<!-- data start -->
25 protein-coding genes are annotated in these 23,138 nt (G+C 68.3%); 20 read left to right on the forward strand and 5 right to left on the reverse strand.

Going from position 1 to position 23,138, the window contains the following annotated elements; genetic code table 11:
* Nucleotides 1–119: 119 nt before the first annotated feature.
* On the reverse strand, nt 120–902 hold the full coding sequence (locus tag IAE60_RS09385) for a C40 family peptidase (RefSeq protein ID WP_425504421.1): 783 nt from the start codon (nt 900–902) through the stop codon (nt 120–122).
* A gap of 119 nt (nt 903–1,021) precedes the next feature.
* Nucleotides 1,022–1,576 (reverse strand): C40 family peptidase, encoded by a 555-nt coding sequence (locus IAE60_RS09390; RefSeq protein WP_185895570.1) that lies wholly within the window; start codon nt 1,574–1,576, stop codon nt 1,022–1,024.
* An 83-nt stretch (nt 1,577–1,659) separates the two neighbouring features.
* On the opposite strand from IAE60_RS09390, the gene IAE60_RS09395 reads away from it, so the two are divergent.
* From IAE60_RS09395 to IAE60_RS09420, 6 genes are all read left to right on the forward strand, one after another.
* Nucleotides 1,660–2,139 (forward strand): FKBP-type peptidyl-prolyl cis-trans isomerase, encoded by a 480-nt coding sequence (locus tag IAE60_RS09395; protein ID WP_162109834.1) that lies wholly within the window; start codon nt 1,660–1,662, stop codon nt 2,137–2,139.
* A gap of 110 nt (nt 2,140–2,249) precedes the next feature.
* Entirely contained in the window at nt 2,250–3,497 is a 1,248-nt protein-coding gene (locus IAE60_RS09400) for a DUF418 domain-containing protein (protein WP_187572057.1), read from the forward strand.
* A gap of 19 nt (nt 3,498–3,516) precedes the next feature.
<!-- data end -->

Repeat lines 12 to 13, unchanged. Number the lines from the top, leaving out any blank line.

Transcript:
* Entirely contained in the window at nt 2,250–3,497 is a 1,248-nt protein-coding gene (locus IAE60_RS09400) for a DUF418 domain-containing protein (protein WP_187572057.1), read from the forward strand.
* A gap of 19 nt (nt 3,498–3,516) precedes the next feature.